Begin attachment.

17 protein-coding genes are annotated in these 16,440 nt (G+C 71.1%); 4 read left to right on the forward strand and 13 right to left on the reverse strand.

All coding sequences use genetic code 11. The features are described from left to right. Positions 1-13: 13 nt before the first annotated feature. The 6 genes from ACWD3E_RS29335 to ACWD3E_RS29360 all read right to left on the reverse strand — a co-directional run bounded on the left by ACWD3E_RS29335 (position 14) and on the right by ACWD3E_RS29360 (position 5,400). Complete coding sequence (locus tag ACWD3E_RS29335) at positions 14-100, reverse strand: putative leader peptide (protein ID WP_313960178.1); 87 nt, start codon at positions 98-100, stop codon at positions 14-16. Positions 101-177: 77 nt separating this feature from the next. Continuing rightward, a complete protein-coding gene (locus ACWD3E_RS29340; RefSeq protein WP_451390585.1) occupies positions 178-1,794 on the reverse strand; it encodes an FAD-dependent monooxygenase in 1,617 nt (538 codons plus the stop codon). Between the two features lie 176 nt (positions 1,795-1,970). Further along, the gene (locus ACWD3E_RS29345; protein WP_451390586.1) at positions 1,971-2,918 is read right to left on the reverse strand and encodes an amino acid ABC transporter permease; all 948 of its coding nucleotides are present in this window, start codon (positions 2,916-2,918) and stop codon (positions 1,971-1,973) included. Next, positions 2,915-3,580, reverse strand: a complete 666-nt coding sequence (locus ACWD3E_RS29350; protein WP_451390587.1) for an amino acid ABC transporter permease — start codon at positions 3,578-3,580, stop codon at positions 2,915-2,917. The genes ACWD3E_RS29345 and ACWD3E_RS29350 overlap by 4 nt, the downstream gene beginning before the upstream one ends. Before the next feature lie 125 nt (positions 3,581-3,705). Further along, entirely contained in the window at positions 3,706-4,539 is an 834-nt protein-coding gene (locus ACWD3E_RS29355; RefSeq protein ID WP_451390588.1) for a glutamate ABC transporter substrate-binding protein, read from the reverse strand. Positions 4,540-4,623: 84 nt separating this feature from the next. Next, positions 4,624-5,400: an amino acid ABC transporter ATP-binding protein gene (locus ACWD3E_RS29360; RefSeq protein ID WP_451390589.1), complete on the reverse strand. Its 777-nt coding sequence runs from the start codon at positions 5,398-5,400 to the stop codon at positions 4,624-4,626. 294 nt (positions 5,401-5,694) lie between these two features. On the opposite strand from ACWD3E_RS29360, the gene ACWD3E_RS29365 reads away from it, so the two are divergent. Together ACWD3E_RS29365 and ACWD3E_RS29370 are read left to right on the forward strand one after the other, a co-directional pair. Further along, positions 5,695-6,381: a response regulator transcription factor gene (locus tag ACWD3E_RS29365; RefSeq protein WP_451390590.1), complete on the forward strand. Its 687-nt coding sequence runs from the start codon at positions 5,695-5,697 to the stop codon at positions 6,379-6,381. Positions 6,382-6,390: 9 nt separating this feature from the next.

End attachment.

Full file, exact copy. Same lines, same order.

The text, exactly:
17 protein-coding genes are annotated in these 16,440 nt (G+C 71.1%); 4 read left to right on the forward strand and 13 right to left on the reverse strand.

All coding sequences use genetic code 11. The features are described from left to right. Positions 1-13: 13 nt before the first annotated feature. The 6 genes from ACWD3E_RS29335 to ACWD3E_RS29360 all read right to left on the reverse strand — a co-directional run bounded on the left by ACWD3E_RS29335 (position 14) and on the right by ACWD3E_RS29360 (position 5,400). Complete coding sequence (locus tag ACWD3E_RS29335) at positions 14-100, reverse strand: putative leader peptide (protein ID WP_313960178.1); 87 nt, start codon at positions 98-100, stop codon at positions 14-16. Positions 101-177: 77 nt separating this feature from the next. Continuing rightward, a complete protein-coding gene (locus ACWD3E_RS29340; RefSeq protein WP_451390585.1) occupies positions 178-1,794 on the reverse strand; it encodes an FAD-dependent monooxygenase in 1,617 nt (538 codons plus the stop codon). Between the two features lie 176 nt (positions 1,795-1,970). Further along, the gene (locus ACWD3E_RS29345; protein WP_451390586.1) at positions 1,971-2,918 is read right to left on the reverse strand and encodes an amino acid ABC transporter permease; all 948 of its coding nucleotides are present in this window, start codon (positions 2,916-2,918) and stop codon (positions 1,971-1,973) included. Next, positions 2,915-3,580, reverse strand: a complete 666-nt coding sequence (locus ACWD3E_RS29350; protein WP_451390587.1) for an amino acid ABC transporter permease — start codon at positions 3,578-3,580, stop codon at positions 2,915-2,917. The genes ACWD3E_RS29345 and ACWD3E_RS29350 overlap by 4 nt, the downstream gene beginning before the upstream one ends. Before the next feature lie 125 nt (positions 3,581-3,705). Further along, entirely contained in the window at positions 3,706-4,539 is an 834-nt protein-coding gene (locus ACWD3E_RS29355; RefSeq protein ID WP_451390588.1) for a glutamate ABC transporter substrate-binding protein, read from the reverse strand. Positions 4,540-4,623: 84 nt separating this feature from the next. Next, positions 4,624-5,400: an amino acid ABC transporter ATP-binding protein gene (locus ACWD3E_RS29360; RefSeq protein ID WP_451390589.1), complete on the reverse strand. Its 777-nt coding sequence runs from the start codon at positions 5,398-5,400 to the stop codon at positions 4,624-4,626. 294 nt (positions 5,401-5,694) lie between these two features. On the opposite strand from ACWD3E_RS29360, the gene ACWD3E_RS29365 reads away from it, so the two are divergent. Together ACWD3E_RS29365 and ACWD3E_RS29370 are read left to right on the forward strand one after the other, a co-directional pair. Further along, positions 5,695-6,381: a response regulator transcription factor gene (locus tag ACWD3E_RS29365; RefSeq protein WP_451390590.1), complete on the forward strand. Its 687-nt coding sequence runs from the start codon at positions 5,695-5,697 to the stop codon at positions 6,379-6,381. Positions 6,382-6,390: 9 nt separating this feature from the next.